“A pretty good day. I already knew this morning that Romain would be good here and I had to step-up my game,” Herlings explained. “The set-up I had for the first moto was pretty hard and there were a lot of off-cambers I was struggling with some arm-pump. Romain made a pass and I had to let him go. At the end of the moto I tried to close him back but I was just a bit too late. He won fair-and-square. I had another good start in the second moto and tried to pull away but it was tough. I entered a turn too hard and just washed out a front wheel; luckily I didn’t lose too much time and again managed to close it back down to Romain. We had a bit of bar-banging with the pass but I knew on this track you had to make a statement. I won the moto and the overall and now I’m looking forward to next weekend.””
In the opening MX2 race it was Tom Vialle who once again grabbed the Fox Holeshot as he led Jago Geerts, Mattia Guadagnini and Rene Hofer.
Championship leader and home hero Maxime Renaux did not get the best start as he began the race in around 10th position.
Geerts then looked like he was closing in on Vialle for the lead but a couple of laps later, the Belgian crashed and fell back to fourth place, which allowed Guadagnini and Australian Jed Beaton through.
Renaux spent a couple of laps to find his rhythm but once he did, we witnessed the type of intensity from the Frenchman than we did not see before. After eventually finding his way past Roan Van de Moosdijk, Renaux went after Hofer.
A couple of laps later Renaux was in sixth after finding his way past Hofer, and his teammate Thibault Benistant was the next rider he needed to get around. It wasn’t easy but Renaux was able to make it happen to steal fifth position from Benistant.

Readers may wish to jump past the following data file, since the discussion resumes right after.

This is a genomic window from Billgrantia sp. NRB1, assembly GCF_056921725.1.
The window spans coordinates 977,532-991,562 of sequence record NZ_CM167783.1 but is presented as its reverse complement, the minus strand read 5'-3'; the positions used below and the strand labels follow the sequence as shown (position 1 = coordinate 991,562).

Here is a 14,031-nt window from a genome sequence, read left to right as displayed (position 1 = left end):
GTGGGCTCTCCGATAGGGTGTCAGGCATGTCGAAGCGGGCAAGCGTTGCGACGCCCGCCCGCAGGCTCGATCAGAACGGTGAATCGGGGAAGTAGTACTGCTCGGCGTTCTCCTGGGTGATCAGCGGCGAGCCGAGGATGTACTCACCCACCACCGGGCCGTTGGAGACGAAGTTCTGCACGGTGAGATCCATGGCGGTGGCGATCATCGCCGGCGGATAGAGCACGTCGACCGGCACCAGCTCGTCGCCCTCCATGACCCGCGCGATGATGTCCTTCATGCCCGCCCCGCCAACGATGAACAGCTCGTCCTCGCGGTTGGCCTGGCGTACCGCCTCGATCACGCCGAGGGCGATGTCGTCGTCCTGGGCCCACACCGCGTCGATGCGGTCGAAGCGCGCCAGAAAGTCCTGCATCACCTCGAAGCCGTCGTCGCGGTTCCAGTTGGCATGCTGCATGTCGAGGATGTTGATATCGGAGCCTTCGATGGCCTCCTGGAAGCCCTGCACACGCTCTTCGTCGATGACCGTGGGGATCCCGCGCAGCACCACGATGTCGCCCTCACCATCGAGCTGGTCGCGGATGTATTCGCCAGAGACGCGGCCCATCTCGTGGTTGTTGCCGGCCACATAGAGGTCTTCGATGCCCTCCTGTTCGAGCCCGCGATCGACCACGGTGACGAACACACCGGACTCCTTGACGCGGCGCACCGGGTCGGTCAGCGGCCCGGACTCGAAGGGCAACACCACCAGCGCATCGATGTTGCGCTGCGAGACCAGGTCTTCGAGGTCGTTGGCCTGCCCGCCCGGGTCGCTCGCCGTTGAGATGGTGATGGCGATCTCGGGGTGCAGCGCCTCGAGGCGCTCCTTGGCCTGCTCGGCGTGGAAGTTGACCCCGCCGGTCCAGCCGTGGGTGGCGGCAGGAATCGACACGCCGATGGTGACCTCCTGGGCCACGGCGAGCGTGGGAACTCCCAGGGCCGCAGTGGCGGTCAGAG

Geerts was the next rider to come under attack from the hard-charging Frenchman who was looking to put on a show for his home fans. Renaux and Geerts battled intensely for fourth, but after several laps Renaux was finally able to get the job done.
In the end, it was Vialle who won the race on home soil, crossing the finish line ahead of Guadagnini and Beaton.
In race two, it was Vialle once again who grabbed the Fox Holeshot ahead of Guadagnini, Geerts, Benistant and Hofer. Renaux started down in eighth.
Australian Wilson Todd started well and was fifth behind Hofer, before going down and fading down the order. In the end he was able to recover and come back 15th.
At the top end of the field, Vialle stretched his lead to 3.100 seconds over Guadagnini as Geerts kept it close too. But further behind the leaders, Renaux was keen on making some fast passes once again. First to come under attack was Beaton and after it was Hofer.
The pressure only pushed Hofer further as he set his fastest lap of the race and caught onto the back of Geerts who was ahead in third. Despite his best efforts to keep the Frenchman behind him, Hofer lost out on a spot as Renaux went through.
And then it was like ‘Déjà vu’ of the first race as we witnessed a nice fight between Geerts and Renaux. It took Renaux four laps before he was able to pass his teammate and set his sights on Guadagnini ahead in second.
With just a few laps remaining, Vialle was comfortably in the lead as Guadagnini was coming under attack from Renaux. The pair were not afraid to get their elbows out, as they touched at one point coming into a turn and eventually it was Renaux who came out on top and took over second place.
But as the chequered flag fell it was Vialle who celebrated his victory in race two, with Renaux crossing the line second ahead of Guadagnini.
With two race wins, Vialle stood on the top step of the podium which sent the French crowd wild, as Guadagnini celebrated on the second step of the podium while Renaux was forced to settled for third.
Renaux now leads the MX2 World Championship standings with an impressive 91-point gap to his teammate Geerts, while Guadagnini is a further four points behind in third.